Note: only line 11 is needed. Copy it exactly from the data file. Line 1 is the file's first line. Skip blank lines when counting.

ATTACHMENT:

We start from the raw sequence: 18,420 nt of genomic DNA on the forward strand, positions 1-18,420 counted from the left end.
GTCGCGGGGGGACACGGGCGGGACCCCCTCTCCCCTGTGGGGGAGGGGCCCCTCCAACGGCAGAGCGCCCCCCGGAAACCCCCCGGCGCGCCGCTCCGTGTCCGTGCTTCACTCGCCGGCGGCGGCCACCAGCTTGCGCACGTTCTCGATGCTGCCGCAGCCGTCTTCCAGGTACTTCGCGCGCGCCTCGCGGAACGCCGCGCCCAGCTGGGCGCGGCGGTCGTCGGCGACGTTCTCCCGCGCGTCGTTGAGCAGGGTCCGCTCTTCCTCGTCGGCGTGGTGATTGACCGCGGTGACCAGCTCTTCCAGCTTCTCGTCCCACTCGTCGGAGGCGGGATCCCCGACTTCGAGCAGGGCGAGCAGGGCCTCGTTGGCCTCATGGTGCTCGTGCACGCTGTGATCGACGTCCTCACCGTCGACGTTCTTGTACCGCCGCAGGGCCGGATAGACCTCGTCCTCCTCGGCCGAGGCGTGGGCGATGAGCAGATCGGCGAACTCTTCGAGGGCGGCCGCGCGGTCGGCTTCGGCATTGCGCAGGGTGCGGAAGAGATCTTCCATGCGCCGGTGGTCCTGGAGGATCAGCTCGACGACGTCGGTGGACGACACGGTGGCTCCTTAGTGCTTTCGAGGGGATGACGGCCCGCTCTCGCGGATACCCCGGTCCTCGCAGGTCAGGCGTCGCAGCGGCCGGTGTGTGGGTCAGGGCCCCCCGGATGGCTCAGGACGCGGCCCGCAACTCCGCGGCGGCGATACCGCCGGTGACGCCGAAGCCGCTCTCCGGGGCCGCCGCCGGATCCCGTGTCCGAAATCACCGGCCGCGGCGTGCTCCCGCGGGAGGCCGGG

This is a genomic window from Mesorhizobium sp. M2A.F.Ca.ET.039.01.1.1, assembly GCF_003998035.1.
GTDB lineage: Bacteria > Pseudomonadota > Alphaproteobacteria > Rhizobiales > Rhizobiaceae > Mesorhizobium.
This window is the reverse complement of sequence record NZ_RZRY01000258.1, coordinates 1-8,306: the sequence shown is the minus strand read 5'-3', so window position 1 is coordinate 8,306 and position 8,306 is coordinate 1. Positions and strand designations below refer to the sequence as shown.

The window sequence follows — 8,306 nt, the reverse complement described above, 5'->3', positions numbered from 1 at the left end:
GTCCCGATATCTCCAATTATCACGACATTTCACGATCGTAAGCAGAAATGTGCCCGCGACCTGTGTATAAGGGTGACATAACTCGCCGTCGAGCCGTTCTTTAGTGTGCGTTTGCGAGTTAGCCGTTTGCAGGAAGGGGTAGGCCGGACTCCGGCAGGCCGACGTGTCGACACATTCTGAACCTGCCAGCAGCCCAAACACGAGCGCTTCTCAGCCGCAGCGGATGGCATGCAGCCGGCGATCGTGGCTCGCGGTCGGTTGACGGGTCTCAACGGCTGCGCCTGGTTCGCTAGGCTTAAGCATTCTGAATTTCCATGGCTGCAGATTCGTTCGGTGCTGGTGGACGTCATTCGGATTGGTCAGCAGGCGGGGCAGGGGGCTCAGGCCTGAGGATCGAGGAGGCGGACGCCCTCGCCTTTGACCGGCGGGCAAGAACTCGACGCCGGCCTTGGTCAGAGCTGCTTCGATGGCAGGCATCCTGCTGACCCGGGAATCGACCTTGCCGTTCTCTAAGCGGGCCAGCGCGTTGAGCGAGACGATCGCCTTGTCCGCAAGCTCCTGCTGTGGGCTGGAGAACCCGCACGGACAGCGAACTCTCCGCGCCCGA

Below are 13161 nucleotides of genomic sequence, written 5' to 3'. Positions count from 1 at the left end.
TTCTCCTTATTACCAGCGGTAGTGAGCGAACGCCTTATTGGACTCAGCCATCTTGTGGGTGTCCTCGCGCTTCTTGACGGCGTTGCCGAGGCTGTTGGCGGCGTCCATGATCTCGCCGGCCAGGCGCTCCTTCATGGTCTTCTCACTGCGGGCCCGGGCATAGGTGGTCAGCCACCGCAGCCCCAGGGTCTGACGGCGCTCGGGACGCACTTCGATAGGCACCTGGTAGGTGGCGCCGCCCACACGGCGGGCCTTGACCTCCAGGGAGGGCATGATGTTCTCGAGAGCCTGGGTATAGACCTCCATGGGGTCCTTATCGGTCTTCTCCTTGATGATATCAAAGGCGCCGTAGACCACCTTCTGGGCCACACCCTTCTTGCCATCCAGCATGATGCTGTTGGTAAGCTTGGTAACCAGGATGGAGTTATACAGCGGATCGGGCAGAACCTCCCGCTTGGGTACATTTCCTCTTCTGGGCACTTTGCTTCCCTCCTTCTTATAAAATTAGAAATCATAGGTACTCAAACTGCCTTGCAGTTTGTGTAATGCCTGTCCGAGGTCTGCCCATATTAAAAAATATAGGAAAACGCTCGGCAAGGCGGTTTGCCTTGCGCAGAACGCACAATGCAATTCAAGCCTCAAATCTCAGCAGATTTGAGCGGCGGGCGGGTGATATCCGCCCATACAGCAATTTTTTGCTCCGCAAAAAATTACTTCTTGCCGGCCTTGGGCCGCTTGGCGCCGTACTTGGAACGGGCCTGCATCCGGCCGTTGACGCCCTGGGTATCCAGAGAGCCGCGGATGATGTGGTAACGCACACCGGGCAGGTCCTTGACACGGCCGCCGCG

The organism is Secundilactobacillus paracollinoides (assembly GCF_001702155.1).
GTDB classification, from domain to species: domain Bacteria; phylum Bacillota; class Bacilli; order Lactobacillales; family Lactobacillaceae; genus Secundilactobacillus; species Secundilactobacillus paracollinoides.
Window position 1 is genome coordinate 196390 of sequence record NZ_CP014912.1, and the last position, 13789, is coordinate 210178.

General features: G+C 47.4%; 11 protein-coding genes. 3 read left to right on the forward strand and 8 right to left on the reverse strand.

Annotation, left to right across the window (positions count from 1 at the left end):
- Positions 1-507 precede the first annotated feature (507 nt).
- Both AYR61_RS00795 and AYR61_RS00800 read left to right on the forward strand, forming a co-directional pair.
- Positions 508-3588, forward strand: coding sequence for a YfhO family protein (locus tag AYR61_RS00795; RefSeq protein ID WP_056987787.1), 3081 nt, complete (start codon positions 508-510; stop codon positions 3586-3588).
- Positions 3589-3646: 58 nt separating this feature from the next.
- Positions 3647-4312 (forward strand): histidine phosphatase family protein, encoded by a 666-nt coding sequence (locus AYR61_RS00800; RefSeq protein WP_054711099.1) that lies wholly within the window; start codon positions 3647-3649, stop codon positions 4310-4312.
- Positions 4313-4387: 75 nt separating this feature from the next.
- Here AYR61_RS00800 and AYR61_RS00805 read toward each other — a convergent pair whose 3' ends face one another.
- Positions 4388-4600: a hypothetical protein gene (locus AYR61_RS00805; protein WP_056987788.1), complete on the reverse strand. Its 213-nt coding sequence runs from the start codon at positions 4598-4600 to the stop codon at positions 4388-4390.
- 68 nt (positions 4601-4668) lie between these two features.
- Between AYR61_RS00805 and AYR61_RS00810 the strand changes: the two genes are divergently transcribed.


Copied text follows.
GTDB classification, from domain to species: domain Bacteria; phylum Bacillota; class Bacilli; order Lactobacillales; family Lactobacillaceae; genus Secundilactobacillus; species Secundilactobacillus paracollinoides.